United States District Court, D. South Carolina, Columbia Division
OPINION AND ORDER
CAMERON MCGOWAN CURRIE, SENIOR UNITED STATES DISTRICT JUDGE
matter is before the court on Defendant’s motion for
relief, filed in this court pursuant to 28 U.S.C. §
2255. ECF No. 323. For the reasons below, Defendant’s
Motion to Vacate pursuant to § 2255 is dismissed.
December of 2009, Defendant was indicted on one count of
conspiracy to violate the Animal Welfare Act and to Engage in
an Illegal Gambling Business, in violation of 18 U.S.C.
§ 371; two counts of participating in, and/or aiding and
abetting, an Unlawful Animal Fighting Venture in violation of
7 U.S.C. § 2156 and 18 U.S.C. § 2; and two counts
of participating in, and/or aiding and abetting, an Illegal
Gambling Business in violation of 18 U.S.C. § 1955 and
18 U.S.C. § 2.
of 2010, a jury trial was held and Defendant was found guilty
as to all counts. ECF No. 146. Defendant was sentenced on
August 3, 2010, and Judgment entered on August 4, 2010,
sentencing Defendant to twenty-one (21) months incarceration,
followed by three years of supervised release. ECF No. 202.
August 10, 2010, Defendant filed a Notice of Appeal with the
Fourth Circuit. ECF No. 210. The Fourth Circuit vacated and
remanded the counts alleging violations of the animal
fighting 3:09-cr-01295-CMC Date Filed 06/16/16 Entry Number
337 Page 2 of 5 statute, due to juror misconduct, and
subsequently the Government moved to dismiss these counts.
ECF Nos. 287, 291. On June 18, 2012, this court granted the
motion to dismiss counts two and three. ECF No. 292. On
November 9, 2012, Defendant was re-sentenced and received
twenty-one months in prison and three-years supervised
release on counts one, four, and five. ECF No. 304. Defendant
appealed this judgment, and the Fourth Circuit affirmed. ECF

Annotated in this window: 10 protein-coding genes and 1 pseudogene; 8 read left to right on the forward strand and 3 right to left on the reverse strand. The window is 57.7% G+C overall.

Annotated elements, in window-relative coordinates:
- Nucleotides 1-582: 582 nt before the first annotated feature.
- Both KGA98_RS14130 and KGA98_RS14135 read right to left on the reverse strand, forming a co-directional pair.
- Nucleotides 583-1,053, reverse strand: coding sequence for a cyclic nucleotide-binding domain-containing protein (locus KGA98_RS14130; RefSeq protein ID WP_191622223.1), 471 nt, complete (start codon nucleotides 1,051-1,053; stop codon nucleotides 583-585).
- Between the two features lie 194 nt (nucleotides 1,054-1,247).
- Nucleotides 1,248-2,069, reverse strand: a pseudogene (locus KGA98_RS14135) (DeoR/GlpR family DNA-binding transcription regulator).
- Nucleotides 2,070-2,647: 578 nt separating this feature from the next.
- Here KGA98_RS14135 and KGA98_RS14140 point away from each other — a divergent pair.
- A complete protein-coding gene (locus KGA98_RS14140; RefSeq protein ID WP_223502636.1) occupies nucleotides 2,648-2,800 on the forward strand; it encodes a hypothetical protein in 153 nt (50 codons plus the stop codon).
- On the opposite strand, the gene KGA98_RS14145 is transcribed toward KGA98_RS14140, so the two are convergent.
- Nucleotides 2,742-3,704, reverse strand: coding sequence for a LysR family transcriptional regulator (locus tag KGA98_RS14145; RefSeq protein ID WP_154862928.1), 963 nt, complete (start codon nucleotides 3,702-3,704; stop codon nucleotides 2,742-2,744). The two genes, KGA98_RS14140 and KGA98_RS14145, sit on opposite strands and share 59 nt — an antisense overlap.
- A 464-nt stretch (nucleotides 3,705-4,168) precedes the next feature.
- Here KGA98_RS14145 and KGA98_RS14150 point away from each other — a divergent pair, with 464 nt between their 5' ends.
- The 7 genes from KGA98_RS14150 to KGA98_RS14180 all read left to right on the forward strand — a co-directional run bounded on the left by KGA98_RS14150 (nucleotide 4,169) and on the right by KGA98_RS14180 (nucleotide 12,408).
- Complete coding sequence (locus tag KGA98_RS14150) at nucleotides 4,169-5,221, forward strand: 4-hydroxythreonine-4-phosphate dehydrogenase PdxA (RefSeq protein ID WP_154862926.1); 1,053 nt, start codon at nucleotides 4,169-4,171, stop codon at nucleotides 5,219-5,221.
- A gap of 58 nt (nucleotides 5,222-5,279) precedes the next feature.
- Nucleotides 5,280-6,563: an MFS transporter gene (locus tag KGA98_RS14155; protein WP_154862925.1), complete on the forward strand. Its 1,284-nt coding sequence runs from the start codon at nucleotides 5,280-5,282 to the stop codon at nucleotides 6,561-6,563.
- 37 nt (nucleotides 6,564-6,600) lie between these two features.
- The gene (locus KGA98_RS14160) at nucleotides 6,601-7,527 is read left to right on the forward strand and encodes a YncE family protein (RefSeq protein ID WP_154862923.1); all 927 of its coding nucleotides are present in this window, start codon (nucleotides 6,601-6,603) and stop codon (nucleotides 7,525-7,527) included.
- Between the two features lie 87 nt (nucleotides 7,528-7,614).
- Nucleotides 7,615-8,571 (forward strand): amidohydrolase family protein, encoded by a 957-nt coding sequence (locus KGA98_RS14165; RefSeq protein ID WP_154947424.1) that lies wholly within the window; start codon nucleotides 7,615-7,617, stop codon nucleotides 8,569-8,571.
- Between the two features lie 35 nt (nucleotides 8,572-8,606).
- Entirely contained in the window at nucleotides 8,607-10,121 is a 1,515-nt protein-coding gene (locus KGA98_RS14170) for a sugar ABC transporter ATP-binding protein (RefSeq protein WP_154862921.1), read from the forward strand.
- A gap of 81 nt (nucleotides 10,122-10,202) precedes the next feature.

No. 317. The Mandate and Judgment of the Court of Appeals was
filed on January 27, 2014.
filed his motion pursuant to § 2255 on March 23, 2016.
ECF No. 323. On March 28, 2016, this court entered an Order
dismissing Defendant’s § 2255 motion as untimely.
ECF No. 324. However, on April 6, 2016, this court entered an
Order vacating the previous Order in light of U.S. v.
McRae, which held that the AEDPA statute of limitations
is an affirmative defense. See ECF No. 327 (citing
McRae, 793 F.3d 392 (4th Cir. 2015)). The Government
filed a motion to dismiss Defendant’s § 2255
motion as untimely on May 13, 2016. ECF No. 333. A
Roseboro order was entered by the court and mailed
to Defendant, advising him of the importance of a dispositive
motion and the need to file an adequate response. ECF No.
334. Defendant replied on June 13, 2016, arguing the merits
of his motion. ECF No. 336.
28, United States Code § 2255(f) imposes a one-year
statute of limitation on motions for relief under 28 U.S.C.
§ 2255. Pursuant to the AEDPA, the limitation period
runs from the latest of:
(1) the date on which the judgment of conviction becomes
(2) the date on which the impediment to making a motion
created by governmental action in violation of the
Constitution or laws of the United States is removed, if the
movant was prevented from making a motion by such
(3) the date on which the right asserted was initially
recognized by the Supreme Court, if that right has been newly
recognized by the Supreme Court and made retroactively
applicable to cases on collateral review; or
(4) the date on which the facts supporting the claim or
claims presented could have been discovered through the
exercise of due diligence.
28 U.S.C § 2255(f). Therefore, unless subject to a
statutory exception, a defendant must file an application for
relief under § 2255 within one year of ...